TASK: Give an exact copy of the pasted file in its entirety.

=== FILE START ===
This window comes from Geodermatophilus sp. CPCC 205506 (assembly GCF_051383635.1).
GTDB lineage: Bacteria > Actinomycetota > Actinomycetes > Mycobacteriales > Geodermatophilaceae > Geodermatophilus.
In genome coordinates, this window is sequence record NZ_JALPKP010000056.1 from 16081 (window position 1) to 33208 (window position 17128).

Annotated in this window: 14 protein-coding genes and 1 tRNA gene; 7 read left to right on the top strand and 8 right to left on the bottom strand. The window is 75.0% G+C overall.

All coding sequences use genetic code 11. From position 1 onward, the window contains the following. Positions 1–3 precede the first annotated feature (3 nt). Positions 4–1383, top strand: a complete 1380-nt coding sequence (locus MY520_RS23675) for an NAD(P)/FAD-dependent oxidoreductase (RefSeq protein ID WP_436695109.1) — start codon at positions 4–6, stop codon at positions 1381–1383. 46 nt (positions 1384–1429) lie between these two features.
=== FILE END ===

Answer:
This window comes from Geodermatophilus sp. CPCC 205506 (assembly GCF_051383635.1).
GTDB lineage: Bacteria > Actinomycetota > Actinomycetes > Mycobacteriales > Geodermatophilaceae > Geodermatophilus.
In genome coordinates, this window is sequence record NZ_JALPKP010000056.1 from 16081 (window position 1) to 33208 (window position 17128).

Annotated in this window: 14 protein-coding genes and 1 tRNA gene; 7 read left to right on the top strand and 8 right to left on the bottom strand. The window is 75.0% G+C overall.

All coding sequences use genetic code 11. From position 1 onward, the window contains the following. Positions 1–3 precede the first annotated feature (3 nt). Positions 4–1383, top strand: a complete 1380-nt coding sequence (locus MY520_RS23675) for an NAD(P)/FAD-dependent oxidoreductase (RefSeq protein ID WP_436695109.1) — start codon at positions 4–6, stop codon at positions 1381–1383. 46 nt (positions 1384–1429) lie between these two features.